Return to Nicholas Johnson's Main Web Site

Return to Nicholas Johnson's Coralville Rain Forest Web Site


Rain Forest Organizers Put Pressure on Coralville

City Officials Are Told to Commit to the Environmental Project or Face Losing It

Jennifer Jacobs

Des Moines Register

November 26, 2005

[Note: This material is copyright by the Des Moines Register, and is reproduced here as a matter of "fair use" for non-commercial, educational purposes only. Any other use may require the prior approval of the Des Moines Register.]


    The promoters of the rain forest project are asking Coralville city officials to provide by Dec. 2:

Confirmation that individuals, foundations and companies are committed to donating money.
Commitment of at least 25 acres of land, preferably 30.
Assurance that the land will be transferred by an agreed-upon date, "free of any encumbrances."
The ability to build far enough south of Interstate Highway 80 that traffic noise will be reduced.
Support from the community and city officials, including a written pledge of support from all Coralville City Council members.

The message from rain forest promoters to Coralville city officials: Show us the money and show us the land, or we might explore locating the $180 million project elsewhere.

Days after a U.S. senator turned up the pressure on the slowly progressing rain forest, former Iowa Gov. Robert Ray, the chairman of the board of the Environmental Project, wrote a three-page letter giving Coralville officials until Friday to make commitments on land, money and support.

"I think there are other places that have stepped forward with considerable interest and, before, our people would not talk about that because we were trying to work with Coralville," Ray said Friday. "Now if this doesn't work, there's a feeling by the board we should at least listen to what other communities have to say."

Ray's Nov. 18 letter turns the tables on Coralville officials, who have for months expressed doubt that the rain forest's leadership team can successfully complete the project.

Sen. Charles Grassley has also grown impatient with the slow pace. On Nov. 9, Grassley, a Republican from Iowa, said he wanted to give the organization until December 2007 to match its entire $50 million federal grant with private donations or lose the grant altogether. The grant has faced widespread criticism as an example of frivolous spending.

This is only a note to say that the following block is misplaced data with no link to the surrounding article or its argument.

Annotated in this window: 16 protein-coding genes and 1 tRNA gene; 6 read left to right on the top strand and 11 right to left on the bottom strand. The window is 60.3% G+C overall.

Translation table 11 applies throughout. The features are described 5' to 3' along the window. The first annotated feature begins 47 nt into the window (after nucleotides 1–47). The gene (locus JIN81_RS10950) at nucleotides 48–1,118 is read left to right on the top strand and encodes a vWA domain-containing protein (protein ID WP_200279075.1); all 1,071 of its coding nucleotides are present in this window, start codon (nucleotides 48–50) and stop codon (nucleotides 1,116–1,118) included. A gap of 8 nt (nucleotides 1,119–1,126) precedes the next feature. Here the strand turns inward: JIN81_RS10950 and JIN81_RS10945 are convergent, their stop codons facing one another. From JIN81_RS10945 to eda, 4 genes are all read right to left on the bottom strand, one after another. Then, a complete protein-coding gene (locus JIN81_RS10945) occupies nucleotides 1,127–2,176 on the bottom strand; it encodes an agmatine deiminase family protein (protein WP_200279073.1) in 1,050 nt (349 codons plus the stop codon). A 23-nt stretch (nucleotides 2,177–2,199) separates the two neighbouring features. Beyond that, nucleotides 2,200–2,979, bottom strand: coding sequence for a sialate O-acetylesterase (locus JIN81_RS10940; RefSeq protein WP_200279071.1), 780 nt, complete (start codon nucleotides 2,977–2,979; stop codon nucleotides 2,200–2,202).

The rain forest board is now asking the city of Coralville to live up to its offer of raising $40 million in private money, Ray said.

"We do not have the option of waiting one year to learn whether local sources totaling $40 million will materialize," Ray wrote in a letter addressed to Coralville Mayor Jim Fausett. "The Environmental Project Board requests some confirmation regarding commitments or intent to provide such funds in order to understand the reality of that offer."

Coralville city councilman Tom Gill said Friday that lack of communication between rain forest board members and city officials has been a problem. He also said he suspects the board may be negotiating with Dubuque.

"They want more money, more land, and even less participation," he said of board members. "It's a fact that they're shopping this thing. That's what concerns me. I think they have a better deal somewhere else."

The project was previously targeted for Cedar Rapids, Gill said, but the board found a better offer in Coralville, so they pursued it. Now he fears history is repeating itself.

"Basically, what's happening now is what happened then," he said. "They want us to be the ones who say, 'Please go.' They haven't dealt with us in good faith."

To date, the biggest financial backer has been the U.S. government. Grassley, chairman of the Senate Finance Committee, negotiated in 2003 for a federal grant from the U.S. Department of Energy. Project founder Ted Townsend, a Des Moines businessman, has committed $10 million, and an out-of-state energy company has offered an $11 million in-kind partnership.

Land is another issue. Ray's letter states that the rain forest project requires a minimum of 25 acres "in order to ensure meaningful exterior and interior experiences, and viability for the future."

The city has offered public land next to the Iowa River and Interstate Highway 80, but the Coralville City Council has yet to officially approve the land deal. Some council members have suggested looking for other uses for the land because they've seen few signs of progress with the rain forest.

"Support from the community and from city officials is vitally important to building a strong case for a Vision Iowa grant," Ray wrote in the letter.

Reporter Jared Strong contributed to this article.